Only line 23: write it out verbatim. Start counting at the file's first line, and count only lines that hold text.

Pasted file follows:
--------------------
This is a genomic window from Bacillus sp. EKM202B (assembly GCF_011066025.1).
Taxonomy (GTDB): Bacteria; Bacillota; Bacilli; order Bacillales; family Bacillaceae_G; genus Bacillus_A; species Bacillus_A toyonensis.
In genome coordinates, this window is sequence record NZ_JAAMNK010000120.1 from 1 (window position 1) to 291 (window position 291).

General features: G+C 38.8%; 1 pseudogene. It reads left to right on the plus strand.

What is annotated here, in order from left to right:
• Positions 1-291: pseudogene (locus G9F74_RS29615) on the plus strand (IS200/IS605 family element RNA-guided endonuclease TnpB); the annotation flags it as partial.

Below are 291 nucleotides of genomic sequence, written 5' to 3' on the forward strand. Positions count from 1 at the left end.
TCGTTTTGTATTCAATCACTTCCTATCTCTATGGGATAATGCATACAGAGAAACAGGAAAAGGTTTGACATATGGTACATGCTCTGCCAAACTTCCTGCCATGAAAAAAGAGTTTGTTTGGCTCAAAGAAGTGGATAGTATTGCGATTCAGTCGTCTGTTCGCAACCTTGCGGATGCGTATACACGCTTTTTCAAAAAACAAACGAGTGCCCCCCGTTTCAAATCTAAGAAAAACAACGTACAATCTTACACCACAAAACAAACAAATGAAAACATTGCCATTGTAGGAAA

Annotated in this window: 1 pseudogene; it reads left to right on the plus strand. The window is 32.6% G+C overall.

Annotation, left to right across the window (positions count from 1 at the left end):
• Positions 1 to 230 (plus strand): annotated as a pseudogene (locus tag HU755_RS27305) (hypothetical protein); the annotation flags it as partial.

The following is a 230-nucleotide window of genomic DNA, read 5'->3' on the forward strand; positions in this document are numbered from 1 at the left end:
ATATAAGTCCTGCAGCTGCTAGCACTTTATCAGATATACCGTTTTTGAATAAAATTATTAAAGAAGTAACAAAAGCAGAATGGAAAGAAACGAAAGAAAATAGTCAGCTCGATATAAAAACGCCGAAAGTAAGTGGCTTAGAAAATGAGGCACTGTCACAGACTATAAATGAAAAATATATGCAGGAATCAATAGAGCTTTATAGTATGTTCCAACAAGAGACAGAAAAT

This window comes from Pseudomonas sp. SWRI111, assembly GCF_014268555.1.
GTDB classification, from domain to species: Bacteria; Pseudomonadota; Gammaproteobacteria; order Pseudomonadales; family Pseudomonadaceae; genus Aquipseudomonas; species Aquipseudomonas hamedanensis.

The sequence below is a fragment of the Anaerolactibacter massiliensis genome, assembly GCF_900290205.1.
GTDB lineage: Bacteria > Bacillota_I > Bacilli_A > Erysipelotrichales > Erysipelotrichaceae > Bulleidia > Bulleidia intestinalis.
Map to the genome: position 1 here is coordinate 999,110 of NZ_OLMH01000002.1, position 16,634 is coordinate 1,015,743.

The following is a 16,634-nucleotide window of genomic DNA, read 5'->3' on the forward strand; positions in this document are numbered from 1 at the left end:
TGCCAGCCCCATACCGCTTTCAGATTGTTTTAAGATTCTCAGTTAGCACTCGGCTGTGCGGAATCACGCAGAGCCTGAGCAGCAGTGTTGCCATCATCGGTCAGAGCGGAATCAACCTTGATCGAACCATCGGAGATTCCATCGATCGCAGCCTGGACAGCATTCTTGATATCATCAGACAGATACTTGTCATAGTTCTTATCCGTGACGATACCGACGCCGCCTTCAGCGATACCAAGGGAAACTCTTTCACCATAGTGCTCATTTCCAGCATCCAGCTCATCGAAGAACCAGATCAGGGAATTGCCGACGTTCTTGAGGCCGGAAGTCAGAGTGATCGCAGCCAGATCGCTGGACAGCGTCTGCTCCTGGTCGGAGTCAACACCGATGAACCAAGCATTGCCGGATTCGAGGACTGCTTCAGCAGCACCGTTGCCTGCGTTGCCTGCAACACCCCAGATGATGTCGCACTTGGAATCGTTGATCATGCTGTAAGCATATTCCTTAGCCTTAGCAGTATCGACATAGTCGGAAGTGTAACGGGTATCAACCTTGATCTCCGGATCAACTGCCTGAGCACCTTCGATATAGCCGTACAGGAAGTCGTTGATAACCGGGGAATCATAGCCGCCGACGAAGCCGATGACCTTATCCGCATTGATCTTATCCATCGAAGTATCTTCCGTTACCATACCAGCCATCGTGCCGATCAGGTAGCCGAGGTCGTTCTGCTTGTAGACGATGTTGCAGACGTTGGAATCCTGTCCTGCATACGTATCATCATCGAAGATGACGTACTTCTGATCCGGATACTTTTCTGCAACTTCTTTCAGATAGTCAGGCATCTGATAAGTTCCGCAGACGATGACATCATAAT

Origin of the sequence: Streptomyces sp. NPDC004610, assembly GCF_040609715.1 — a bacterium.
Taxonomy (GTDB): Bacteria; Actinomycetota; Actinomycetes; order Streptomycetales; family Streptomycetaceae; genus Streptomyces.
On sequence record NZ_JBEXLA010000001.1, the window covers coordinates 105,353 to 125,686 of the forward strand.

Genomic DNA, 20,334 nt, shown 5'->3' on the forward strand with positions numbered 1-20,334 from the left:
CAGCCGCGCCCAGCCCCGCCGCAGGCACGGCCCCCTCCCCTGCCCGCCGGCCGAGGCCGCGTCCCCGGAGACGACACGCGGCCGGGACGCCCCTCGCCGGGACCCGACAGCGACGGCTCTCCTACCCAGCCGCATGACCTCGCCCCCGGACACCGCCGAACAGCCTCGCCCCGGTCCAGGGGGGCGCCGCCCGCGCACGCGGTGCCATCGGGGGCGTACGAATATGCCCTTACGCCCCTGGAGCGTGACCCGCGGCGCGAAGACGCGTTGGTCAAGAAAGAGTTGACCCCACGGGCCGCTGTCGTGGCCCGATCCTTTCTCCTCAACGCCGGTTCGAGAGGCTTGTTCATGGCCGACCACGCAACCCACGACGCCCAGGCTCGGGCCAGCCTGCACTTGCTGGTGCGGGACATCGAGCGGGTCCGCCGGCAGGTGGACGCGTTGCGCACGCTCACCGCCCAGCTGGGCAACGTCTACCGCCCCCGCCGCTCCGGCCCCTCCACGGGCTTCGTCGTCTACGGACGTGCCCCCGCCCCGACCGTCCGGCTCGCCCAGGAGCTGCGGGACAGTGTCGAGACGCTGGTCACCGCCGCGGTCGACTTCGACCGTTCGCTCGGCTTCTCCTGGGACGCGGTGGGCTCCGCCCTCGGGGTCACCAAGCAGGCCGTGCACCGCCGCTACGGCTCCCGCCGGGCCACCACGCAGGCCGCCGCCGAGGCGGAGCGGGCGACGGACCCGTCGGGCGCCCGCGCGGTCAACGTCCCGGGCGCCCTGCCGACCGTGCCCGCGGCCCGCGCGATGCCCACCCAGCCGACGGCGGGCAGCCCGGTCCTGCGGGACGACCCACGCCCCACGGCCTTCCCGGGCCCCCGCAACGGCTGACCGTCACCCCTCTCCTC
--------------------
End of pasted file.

On sequence record NZ_JBEXLA010000001.1, the window covers coordinates 105,353 to 125,686 of the forward strand.